Friday, December 22, 2006

A Bit of Chemistry for Christmas

Thanks to a posting in Stephanie Bianchi's Sci-Tech Library Newsletter (National Science Foundation).

Kids may enjoy using chemistry to solve the “Christmas Cookie Mystery

If you weary of the traditional, try caroling with song lyrics by chemists and physicists:

Michael Faraday started a series of Christmas lectures on chemistry in 1827. These lectures show that the relationship chemists have with Christmas is timeless. The Royal Institution still hosts Christmas lectures today.

Wednesday, December 20, 2006

Fossil Helps to Redraw the Mammalian Family Tree

From the current issue of Nature:

"Distant relatives of today's flying squirrels probably existed at least 135 million years ago; much earlier than anyone had suspected. That is the conclusion of a team of researchers led by Jin Meng, who have found the fossilized remains of a new species of mammal" (see Nature 14 December, p. 889).

Read the story behind the discovery of this ancient glider in inner Mongolia.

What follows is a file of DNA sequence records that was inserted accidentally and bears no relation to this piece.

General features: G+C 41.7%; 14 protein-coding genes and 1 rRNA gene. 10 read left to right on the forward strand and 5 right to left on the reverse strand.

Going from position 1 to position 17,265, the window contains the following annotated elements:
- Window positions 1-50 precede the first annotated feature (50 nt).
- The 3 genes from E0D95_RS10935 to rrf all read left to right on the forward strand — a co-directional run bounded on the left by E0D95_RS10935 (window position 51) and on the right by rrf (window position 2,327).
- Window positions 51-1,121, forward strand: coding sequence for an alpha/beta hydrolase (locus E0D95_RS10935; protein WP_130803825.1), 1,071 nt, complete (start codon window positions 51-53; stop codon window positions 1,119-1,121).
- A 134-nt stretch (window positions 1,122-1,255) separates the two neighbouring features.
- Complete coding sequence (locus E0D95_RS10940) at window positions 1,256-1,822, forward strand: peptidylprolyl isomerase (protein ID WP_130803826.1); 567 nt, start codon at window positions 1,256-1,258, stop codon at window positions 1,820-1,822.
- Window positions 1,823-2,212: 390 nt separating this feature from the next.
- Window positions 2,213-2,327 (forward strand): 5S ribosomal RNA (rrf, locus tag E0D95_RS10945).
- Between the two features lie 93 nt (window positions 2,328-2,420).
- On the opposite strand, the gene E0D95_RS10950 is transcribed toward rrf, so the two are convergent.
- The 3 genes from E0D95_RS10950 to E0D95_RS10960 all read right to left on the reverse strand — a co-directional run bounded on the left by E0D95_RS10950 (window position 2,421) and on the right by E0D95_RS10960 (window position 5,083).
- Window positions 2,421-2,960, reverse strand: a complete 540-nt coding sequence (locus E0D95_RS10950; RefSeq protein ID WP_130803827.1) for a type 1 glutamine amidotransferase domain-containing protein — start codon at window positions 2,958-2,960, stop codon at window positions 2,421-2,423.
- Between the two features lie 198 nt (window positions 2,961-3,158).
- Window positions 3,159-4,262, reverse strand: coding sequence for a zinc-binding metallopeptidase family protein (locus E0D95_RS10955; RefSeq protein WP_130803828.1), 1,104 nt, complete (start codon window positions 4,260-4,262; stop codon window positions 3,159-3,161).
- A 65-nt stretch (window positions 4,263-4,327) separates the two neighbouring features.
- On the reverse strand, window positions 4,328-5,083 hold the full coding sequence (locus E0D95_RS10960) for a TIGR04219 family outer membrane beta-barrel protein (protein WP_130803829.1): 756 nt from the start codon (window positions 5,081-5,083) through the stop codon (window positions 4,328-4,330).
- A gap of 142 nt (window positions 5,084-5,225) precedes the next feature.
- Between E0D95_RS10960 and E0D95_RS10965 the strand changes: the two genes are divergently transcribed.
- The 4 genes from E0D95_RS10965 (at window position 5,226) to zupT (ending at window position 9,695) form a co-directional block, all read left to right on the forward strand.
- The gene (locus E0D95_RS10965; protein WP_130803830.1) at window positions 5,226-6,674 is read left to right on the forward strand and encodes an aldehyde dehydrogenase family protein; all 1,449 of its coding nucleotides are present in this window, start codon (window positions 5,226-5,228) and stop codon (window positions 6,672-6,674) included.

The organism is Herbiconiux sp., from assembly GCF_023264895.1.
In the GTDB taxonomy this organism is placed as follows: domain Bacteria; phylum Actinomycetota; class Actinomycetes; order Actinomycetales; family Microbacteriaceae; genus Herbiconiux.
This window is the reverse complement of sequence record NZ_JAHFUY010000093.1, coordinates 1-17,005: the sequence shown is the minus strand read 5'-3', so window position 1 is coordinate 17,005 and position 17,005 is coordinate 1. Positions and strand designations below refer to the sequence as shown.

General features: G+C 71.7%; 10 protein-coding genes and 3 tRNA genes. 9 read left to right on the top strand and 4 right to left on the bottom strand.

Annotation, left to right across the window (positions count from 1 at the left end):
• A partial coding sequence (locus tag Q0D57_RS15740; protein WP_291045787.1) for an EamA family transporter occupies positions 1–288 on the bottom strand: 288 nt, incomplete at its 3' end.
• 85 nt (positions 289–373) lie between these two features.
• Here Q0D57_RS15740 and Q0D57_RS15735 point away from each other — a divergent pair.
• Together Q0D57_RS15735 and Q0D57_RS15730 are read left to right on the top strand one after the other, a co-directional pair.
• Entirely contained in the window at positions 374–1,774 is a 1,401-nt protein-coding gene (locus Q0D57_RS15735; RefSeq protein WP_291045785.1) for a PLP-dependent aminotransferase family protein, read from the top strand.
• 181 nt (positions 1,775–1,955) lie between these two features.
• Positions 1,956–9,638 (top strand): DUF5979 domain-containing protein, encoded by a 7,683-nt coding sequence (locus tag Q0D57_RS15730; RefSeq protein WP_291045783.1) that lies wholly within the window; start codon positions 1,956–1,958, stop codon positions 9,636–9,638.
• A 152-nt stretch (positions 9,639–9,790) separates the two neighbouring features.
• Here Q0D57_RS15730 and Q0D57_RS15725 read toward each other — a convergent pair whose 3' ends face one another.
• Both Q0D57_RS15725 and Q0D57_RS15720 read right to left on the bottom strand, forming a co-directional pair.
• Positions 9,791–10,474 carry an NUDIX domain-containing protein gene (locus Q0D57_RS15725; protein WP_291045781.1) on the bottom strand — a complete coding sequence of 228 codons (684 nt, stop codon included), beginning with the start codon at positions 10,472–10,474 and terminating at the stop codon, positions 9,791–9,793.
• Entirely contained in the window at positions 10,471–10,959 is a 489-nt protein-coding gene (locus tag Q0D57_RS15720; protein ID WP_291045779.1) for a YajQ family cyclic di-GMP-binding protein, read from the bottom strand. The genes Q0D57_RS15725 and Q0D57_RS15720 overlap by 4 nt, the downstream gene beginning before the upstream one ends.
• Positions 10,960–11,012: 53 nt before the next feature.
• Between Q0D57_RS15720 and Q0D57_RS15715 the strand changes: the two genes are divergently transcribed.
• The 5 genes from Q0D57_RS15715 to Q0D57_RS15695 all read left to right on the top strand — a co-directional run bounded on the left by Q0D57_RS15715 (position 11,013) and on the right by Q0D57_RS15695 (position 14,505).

Monday, December 18, 2006

Undermining Science... in the Bush Administration

Seth Shulman's book on the "suppression and distortion" of science in the (G. W. ) Bush administration is now on the new book shelf. The first quotation in the book comes from an editorial in Scientific American:

"It is increasingly impossible to ignore that this White House disdains research that inconveniences it."

(Bush-League Lysenkoism. Scientific American, May 2004, Vol. 290 Issue 5, p10; full-text available through EBSCOhost).

More documentation of the misrepresentation of scientific data and research findings is available from the Union of Concerned Scientists and Bush Greenwatch.

Friday, December 15, 2006

Optogenetics: Optics & Genetics Combine to Stimulate and Visualize the Nervous System

From Science news this week:
Shining New Light on Neural Circuits
by Greg Mille

"When researchers from Yale University reported last year that they'd used a laser to activate neurons in fruit flies and in turn control the insects' behavior, even Jay Leno thought it was cool. In a skit, the Tonight Show host pretended to use a remote-controlled fly to harass President George W. Bush during a speech. "I thought it was actually quite funny," says Gero Miesenböck, the neuroscientist who led the study. A video clip of Leno's skit elicited chuckles when Miesenböck played it during a presentation at October's meeting of the Society for Neuroscience in Atlanta, Georgia." [more from Science]